wonderoushen  Female  Gwynedd 5-Oct-2019 11:28 Message #4756312
I'd heard of prorogation, redact, and the term broad church, many people won't of heard of prorogation because its usually used in a historical context, similar with the word dedact/ed.
Jeff  Male  East Sussex 5-Oct-2019 12:05 Message #4756318
Recently my advanced maths/physics teacher, whose name is Roger, postponed a meeting.

I emailed him joking that he had prorogued democracy.

He replied "I'm not a rogue, I'm Roger".

Boris Johnson is a Romeo rogue who does much rogering. He doesn't like to reveal how many children he has.

The word "Roger" to mean "received" (as in "Roger willco" for message received and I will co-operate) is derived from the US military alphabet which in 1941 used "Roger" for "R", whereas we use "Romeo".
"Received" starts with "R", and Roger is not an acronym for "Received Order Given, Expect Results".
KatieBubbles  Female  West Sussex 5-Oct-2019 15:09 Message #4756339
A friend referred to her family as cottiers. I think they were labourers in tied accommodation.
Neros1954  Male  Devon 5-Oct-2019 16:27 Message #4756344
The Internet has brought new words into everyday use. The “one before last” became the penultimate.

Good2BWith  Male  West Yorkshire 5-Oct-2019 19:25 Message #4756365
Jeff Sex icon 5-Oct-2019 12:05
The word "Roger" to mean "received" (as in "Roger willco" for message received and I will co-operate) is derived from the US military alphabet which in 1941 used "Roger" for "R", whereas we use "Romeo".
"Received" starts with "R", and Roger is not an acronym for "Received Order Given, Expect Results".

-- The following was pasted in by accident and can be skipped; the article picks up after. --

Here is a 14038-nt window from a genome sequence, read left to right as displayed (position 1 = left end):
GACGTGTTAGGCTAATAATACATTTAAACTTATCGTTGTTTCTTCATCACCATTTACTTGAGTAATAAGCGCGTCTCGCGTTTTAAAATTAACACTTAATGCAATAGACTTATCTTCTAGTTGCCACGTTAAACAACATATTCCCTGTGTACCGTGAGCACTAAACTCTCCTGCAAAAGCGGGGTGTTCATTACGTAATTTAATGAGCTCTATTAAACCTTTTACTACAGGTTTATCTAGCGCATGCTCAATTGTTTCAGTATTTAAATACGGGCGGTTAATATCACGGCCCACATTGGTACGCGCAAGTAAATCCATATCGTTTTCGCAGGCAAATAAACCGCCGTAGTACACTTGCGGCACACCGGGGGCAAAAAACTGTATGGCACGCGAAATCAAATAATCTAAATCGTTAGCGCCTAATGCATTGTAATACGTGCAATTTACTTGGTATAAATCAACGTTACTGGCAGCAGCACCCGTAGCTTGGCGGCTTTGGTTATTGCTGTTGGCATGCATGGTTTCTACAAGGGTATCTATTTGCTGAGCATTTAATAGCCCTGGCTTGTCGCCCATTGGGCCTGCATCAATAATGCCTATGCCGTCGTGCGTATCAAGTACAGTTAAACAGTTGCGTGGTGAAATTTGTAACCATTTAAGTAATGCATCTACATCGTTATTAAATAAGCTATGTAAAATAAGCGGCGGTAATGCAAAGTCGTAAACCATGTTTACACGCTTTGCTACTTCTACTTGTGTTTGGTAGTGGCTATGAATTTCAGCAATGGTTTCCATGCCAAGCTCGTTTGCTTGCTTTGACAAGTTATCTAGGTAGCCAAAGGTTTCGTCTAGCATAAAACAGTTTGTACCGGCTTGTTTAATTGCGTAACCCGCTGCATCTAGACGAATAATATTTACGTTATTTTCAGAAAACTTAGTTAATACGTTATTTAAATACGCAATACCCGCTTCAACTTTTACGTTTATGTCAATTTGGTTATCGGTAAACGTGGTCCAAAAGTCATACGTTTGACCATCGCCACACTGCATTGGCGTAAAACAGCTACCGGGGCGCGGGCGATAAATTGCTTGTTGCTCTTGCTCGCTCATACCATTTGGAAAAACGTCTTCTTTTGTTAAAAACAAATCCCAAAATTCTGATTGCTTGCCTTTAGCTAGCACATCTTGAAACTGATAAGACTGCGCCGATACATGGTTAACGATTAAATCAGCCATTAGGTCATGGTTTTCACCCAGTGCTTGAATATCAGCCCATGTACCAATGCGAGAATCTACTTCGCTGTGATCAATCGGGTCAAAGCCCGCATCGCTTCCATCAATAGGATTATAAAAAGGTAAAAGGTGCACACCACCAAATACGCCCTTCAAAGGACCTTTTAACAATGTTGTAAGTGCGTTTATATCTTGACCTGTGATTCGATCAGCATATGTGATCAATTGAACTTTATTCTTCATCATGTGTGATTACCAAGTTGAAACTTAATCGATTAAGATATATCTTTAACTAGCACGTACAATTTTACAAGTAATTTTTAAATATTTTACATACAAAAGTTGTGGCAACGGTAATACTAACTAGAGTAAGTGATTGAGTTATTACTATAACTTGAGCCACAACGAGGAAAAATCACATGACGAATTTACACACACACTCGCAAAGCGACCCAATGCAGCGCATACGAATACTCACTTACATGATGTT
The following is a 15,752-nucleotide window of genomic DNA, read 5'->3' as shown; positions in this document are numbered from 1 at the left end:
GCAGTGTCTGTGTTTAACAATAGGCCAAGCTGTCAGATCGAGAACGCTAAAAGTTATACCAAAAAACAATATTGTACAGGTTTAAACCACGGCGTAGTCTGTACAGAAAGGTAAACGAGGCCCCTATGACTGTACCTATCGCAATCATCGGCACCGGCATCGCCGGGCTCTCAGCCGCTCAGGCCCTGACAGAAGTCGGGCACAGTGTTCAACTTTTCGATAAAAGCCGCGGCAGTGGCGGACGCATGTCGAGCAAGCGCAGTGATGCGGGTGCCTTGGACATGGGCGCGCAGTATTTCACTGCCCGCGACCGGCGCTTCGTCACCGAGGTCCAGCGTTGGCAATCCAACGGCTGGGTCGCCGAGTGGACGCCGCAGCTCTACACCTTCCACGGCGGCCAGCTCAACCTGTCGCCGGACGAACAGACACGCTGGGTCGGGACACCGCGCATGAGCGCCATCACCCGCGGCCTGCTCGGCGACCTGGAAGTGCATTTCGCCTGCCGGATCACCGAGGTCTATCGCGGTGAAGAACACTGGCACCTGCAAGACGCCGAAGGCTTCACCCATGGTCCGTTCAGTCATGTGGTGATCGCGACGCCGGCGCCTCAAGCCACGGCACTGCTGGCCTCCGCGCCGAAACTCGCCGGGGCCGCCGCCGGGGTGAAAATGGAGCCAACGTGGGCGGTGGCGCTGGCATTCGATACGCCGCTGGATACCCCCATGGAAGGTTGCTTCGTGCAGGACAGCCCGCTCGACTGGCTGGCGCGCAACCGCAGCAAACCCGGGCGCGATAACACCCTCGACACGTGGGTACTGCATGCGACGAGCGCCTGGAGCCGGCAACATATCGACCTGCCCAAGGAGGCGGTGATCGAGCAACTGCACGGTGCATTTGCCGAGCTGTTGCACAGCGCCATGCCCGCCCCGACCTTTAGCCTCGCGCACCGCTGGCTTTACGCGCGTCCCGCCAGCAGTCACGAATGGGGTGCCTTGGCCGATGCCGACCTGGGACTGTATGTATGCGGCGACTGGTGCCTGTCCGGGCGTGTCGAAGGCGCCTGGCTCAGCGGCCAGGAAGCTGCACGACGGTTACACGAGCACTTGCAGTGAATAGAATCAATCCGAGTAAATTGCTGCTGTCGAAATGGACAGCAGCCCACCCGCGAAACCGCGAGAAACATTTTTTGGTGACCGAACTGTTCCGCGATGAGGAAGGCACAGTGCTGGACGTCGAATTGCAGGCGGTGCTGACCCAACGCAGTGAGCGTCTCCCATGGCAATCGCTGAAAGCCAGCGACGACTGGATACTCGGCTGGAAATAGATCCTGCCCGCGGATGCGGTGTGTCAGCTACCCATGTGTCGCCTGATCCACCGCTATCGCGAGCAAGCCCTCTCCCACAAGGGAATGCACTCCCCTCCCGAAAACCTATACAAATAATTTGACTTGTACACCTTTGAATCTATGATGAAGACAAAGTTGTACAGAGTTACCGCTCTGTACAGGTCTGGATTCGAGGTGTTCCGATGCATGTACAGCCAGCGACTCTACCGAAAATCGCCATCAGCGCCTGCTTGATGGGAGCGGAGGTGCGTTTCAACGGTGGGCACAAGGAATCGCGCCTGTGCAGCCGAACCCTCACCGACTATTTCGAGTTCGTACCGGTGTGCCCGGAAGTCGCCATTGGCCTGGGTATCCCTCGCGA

Thanks for that enlightening posting.

However, my understanding is that Roger and Wilco are self-standing replies and not used together.

Roger = Received and understood
Wilco = (Received, Understood) and "Will Co-operate" or "Will Comply"

I've previously searched many Web-sites of 1930s - 1950s RAF-speak and have yet to find either Roger or Wilco.
TrollPatrol  Male  North Yorkshire 6-Oct-2019 10:00 Message #4756465
I read a post this morning which used the sentence “He turnt up at the party” and I wondered if turnt was actually a word. I googled.
Jeff  Male  East Sussex 6-Oct-2019 10:46 Message #4756475

Thanks for pointing out:-
(a) My misspelling of Wilco;
(b) "Wilco" can also mean "will comply";
(c) "Roger" also implies "understood".
(d) Strictly speaking "Roger" is redundant before "Wilco", because willing to co-operate/comply implies that one has received a message.

However, I have seen "Roger Wilco" together (in that context) in some websites.
Also someone might reply "Roger" without commitment to co-operate/comply, and then after a few seconds thought make the decision to co-operate/comply and say "Wilco", but in that case maybe a full stop or comma should be inserted between "Roger" and "Wilco".

If "Roger" means "Received and understood", I wonder if there is a single word that means "Received something but much noise in the signal or my surroundings pervented me from getting a clear message", and a single word that means "Received clearly and I understood each word separately but I didn't understand the message". A word such as "Rubbish" would be ambiguous.